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TEXAS VIEW: Pledge easy, but policing issues aren’t - Odessa American: Texas Opinion

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TEXAS VIEW: Pledge easy, but policing issues aren’t

THE POINT: Law enforcement is vital to the health and safety of a community, but it’s not the only factor.

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Posted: Wednesday, September 23, 2020 2:30 am

Recently, Gov. Greg Abbott did not challenge all Texas political candidates to sign a pledge that they’d back hungry children.

He didn’t ask them to pledge to back the state’s uninsured. He didn’t ask them to pledge to support firemen, nor did he ask that they support essential workers.

There are thousands of groups the governor could have asked all political candidates to back. But it was only police officers for whom Abbott asked for pledges of support, because unlike hungry children, the uninsured, firemen and essential workers, it’s police officers who serve Abbott’s immediate political purposes.

At a “Back the Blue” press conference, Abbott signed a pledge that reads:

“I sign this Texas Backs the Blue Pledge to oppose any efforts to defund the police and to show my support for the brave law enforcement officers who risk their lives to protect and serve. Defunding our police departments would invite crime into our communities and put people in danger. That is why I pledge to support any measure that discourages or stops efforts to defund police departments in Texas.

“Our law enforcement officers have our backs every single day, and we need to show them that Texans have their backs.


This is a version of a pledge sponsored by Heritage Action, a Washington-based conservative advocacy group.

The mass protests for racial justice that began with George Floyd’s death are a movement for reforming policing, not abolishing police departments.

As we’ve noted before, “defunding” isn’t the best word for the goal of reallocating funds away from the police and toward programs and other city departments that would better serve communities while freeing up the police to concentrate on public safety.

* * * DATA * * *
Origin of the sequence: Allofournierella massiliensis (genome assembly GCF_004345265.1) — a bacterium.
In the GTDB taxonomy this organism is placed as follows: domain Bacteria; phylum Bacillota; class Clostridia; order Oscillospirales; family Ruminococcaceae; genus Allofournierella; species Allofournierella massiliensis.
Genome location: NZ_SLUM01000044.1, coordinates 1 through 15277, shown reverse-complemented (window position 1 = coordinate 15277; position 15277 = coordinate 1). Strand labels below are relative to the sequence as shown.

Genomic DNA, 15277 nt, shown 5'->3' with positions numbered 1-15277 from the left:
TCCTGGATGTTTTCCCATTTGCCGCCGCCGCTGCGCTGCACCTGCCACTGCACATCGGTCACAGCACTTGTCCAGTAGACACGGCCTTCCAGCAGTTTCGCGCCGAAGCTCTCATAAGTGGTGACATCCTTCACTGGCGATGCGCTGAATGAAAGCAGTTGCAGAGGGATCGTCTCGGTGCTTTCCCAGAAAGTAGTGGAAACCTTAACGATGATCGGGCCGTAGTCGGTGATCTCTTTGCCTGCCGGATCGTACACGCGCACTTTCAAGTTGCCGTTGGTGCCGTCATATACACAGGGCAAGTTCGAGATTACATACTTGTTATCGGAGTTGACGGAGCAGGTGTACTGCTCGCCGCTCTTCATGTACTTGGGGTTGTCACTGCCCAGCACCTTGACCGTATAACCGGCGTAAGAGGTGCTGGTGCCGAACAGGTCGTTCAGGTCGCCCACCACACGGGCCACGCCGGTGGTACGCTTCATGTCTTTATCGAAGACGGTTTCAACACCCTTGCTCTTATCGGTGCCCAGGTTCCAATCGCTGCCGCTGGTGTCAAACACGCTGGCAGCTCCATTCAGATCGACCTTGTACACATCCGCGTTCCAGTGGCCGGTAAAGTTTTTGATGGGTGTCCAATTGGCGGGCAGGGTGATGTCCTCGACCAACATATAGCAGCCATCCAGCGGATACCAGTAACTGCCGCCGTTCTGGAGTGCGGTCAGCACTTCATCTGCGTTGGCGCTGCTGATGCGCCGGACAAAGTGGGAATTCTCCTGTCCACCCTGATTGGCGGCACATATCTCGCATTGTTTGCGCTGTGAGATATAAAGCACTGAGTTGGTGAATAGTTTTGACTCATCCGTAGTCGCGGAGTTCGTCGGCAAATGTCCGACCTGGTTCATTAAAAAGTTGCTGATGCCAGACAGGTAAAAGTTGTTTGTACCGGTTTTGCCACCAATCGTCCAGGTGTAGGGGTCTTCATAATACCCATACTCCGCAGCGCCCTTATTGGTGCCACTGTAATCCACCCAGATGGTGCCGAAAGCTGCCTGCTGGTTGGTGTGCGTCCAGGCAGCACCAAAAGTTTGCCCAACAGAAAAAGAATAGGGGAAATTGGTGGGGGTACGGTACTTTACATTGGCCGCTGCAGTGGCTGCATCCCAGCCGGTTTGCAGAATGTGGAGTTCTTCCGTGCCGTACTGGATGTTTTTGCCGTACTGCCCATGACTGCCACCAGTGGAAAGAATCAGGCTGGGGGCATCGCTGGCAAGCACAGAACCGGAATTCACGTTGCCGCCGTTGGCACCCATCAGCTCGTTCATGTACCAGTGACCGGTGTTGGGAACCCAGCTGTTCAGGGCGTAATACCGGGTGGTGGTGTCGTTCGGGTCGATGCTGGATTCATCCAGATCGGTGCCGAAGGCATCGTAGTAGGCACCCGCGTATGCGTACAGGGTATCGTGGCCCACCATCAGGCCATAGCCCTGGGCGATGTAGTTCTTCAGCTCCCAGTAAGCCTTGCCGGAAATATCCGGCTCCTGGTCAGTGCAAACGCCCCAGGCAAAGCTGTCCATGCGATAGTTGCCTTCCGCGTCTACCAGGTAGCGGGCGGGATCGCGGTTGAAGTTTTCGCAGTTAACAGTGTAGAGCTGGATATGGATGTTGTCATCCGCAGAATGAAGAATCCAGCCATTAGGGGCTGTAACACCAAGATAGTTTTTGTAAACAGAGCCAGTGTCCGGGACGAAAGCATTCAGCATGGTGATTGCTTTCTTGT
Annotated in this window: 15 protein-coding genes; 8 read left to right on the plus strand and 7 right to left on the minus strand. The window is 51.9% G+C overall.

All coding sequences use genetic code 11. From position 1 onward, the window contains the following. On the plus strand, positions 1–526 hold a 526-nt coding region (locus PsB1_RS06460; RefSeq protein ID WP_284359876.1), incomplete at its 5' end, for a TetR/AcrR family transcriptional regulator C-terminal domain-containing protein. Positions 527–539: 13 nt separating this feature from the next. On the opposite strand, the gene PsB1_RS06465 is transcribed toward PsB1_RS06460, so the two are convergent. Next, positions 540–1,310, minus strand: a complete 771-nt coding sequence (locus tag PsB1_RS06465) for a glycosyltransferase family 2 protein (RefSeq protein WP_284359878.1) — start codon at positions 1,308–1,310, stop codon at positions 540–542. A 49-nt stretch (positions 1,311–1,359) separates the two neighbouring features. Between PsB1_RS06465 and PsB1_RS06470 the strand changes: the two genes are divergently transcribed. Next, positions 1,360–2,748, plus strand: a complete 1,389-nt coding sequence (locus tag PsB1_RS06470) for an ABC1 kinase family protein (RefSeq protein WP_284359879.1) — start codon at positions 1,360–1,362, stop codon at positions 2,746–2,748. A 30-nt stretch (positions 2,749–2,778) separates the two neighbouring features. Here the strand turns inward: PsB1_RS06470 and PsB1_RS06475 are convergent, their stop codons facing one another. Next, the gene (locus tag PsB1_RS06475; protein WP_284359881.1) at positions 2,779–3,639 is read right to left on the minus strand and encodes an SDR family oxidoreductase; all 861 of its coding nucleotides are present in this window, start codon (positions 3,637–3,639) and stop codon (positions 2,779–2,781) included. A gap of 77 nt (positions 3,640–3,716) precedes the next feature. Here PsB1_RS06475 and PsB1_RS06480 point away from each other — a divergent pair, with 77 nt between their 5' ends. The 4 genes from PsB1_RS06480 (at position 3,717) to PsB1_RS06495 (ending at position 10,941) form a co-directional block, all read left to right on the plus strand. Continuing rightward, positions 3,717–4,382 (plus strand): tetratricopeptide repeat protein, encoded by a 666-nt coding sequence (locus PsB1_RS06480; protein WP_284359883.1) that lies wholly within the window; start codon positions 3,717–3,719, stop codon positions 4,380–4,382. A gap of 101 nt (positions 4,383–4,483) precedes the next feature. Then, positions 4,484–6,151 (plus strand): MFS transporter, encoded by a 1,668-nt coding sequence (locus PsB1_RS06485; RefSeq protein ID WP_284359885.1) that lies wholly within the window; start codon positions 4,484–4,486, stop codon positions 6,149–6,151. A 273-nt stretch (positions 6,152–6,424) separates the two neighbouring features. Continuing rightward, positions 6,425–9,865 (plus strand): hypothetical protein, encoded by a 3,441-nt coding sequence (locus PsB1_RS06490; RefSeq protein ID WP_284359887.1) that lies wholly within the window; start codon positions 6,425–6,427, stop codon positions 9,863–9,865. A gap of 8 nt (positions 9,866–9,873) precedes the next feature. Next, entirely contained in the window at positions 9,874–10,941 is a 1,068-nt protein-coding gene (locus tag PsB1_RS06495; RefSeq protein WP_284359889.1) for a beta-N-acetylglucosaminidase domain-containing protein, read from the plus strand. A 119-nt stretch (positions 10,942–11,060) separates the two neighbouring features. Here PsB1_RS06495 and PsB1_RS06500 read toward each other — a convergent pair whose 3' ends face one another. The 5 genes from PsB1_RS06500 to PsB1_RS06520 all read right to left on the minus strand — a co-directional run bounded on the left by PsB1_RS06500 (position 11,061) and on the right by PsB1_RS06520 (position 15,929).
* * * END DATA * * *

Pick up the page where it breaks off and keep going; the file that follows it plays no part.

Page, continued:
Municipalities across the state are struggling with how best to balance police reform, address the rising need of their residents for services and be more efficient in use of their resources within the restraints of tightening budgets.

In response, Abbott and other top Texas elected leaders have chosen to demagogue any reduction of funding to police departments and threaten local governments with punitive action, such as legislation that would freeze the property tax rates of cities.

Of the $150 million that Austin cut from its police department in August, $130 million was either the transfer from the department of civilian duties — such as forensic, as well as victims and support services to other departments — or funding toward alternative forms of public safety.

In a recent video posted to social media, Abbott said defunding the police “invites crime into our communities, and it threatens the safety of all Texans.”

Will Austin’s plan work? We don’t know. But if voters in Austin are unhappy with this decision, then they can elect new public officials. That’s the beauty of local control.

These are complex issues, requiring nuanced thinking, discussion and creative solutions, not “you’re either for or against us” attacks or gimmicks like signing pledges in the middle of an election.

Law enforcement is vital to the health and safety of a community, but it’s not the only factor. And there are also many instances when law enforcement may not be the appropriate or best response to a crisis. Consider the tragic case here of Damian Lamar Daniels, who was in mental distress but was killed in a confrontation with Bexar County deputies. Would a social worker been better suited for such a call?

It’s a fair question, not one that implies a lack of support for law enforcement. Signing a pledge is easy. Guiding a nuanced discussion about law enforcement and community safety is hard work.

Odessa, TX

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